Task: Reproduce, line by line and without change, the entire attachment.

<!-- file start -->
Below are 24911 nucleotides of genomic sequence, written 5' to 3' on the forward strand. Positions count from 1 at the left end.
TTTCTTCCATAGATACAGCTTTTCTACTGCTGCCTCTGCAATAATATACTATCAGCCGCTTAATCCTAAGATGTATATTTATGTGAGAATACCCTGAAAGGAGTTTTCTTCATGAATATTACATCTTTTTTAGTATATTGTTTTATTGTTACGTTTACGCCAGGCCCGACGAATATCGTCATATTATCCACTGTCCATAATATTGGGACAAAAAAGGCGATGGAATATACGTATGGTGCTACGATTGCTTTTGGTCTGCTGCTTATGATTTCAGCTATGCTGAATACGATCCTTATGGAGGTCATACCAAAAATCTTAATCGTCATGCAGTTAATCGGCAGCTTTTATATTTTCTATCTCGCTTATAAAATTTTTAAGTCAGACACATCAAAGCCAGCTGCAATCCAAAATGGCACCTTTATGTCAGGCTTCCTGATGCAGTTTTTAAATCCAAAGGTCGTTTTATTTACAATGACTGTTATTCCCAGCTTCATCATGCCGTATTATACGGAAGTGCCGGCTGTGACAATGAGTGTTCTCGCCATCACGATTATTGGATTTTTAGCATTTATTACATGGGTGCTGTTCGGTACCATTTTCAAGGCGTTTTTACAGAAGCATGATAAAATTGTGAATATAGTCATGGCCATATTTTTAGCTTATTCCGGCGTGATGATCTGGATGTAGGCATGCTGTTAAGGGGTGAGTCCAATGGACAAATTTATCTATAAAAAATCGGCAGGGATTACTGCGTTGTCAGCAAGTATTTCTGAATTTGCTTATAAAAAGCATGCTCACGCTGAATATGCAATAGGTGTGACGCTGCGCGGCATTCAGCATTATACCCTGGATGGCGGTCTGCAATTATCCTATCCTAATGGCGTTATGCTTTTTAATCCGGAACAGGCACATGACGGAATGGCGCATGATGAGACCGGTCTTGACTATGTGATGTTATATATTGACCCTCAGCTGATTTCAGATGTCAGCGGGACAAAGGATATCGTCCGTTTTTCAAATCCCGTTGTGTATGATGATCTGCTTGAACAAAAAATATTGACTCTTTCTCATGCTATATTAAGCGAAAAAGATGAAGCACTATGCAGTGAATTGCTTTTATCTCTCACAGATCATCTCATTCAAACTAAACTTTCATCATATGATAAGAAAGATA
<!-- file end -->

Below are 24911 nucleotides of genomic sequence, written 5' to 3' on the forward strand. Positions count from 1 at the left end.
TTTCTTCCATAGATACAGCTTTTCTACTGCTGCCTCTGCAATAATATACTATCAGCCGCTTAATCCTAAGATGTATATTTATGTGAGAATACCCTGAAAGGAGTTTTCTTCATGAATATTACATCTTTTTTAGTATATTGTTTTATTGTTACGTTTACGCCAGGCCCGACGAATATCGTCATATTATCCACTGTCCATAATATTGGGACAAAAAAGGCGATGGAATATACGTATGGTGCTACGATTGCTTTTGGTCTGCTGCTTATGATTTCAGCTATGCTGAATACGATCCTTATGGAGGTCATACCAAAAATCTTAATCGTCATGCAGTTAATCGGCAGCTTTTATATTTTCTATCTCGCTTATAAAATTTTTAAGTCAGACACATCAAAGCCAGCTGCAATCCAAAATGGCACCTTTATGTCAGGCTTCCTGATGCAGTTTTTAAATCCAAAGGTCGTTTTATTTACAATGACTGTTATTCCCAGCTTCATCATGCCGTATTATACGGAAGTGCCGGCTGTGACAATGAGTGTTCTCGCCATCACGATTATTGGATTTTTAGCATTTATTACATGGGTGCTGTTCGGTACCATTTTCAAGGCGTTTTTACAGAAGCATGATAAAATTGTGAATATAGTCATGGCCATATTTTTAGCTTATTCCGGCGTGATGATCTGGATGTAGGCATGCTGTTAAGGGGTGAGTCCAATGGACAAATTTATCTATAAAAAATCGGCAGGGATTACTGCGTTGTCAGCAAGTATTTCTGAATTTGCTTATAAAAAGCATGCTCACGCTGAATATGCAATAGGTGTGACGCTGCGCGGCATTCAGCATTATACCCTGGATGGCGGTCTGCAATTATCCTATCCTAATGGCGTTATGCTTTTTAATCCGGAACAGGCACATGACGGAATGGCGCATGATGAGACCGGTCTTGACTATGTGATGTTATATATTGACCCTCAGCTGATTTCAGATGTCAGCGGGACAAAGGATATCGTCCGTTTTTCAAATCCCGTTGTGTATGATGATCTGCTTGAACAAAAAATATTGACTCTTTCTCATGCTATATTAAGCGAAAAAGATGAAGCACTATGCAGTGAATTGCTTTTATCTCTCACAGATCATCTCATTCAAACTAAACTTTCATCATATGATAAGAAAGATA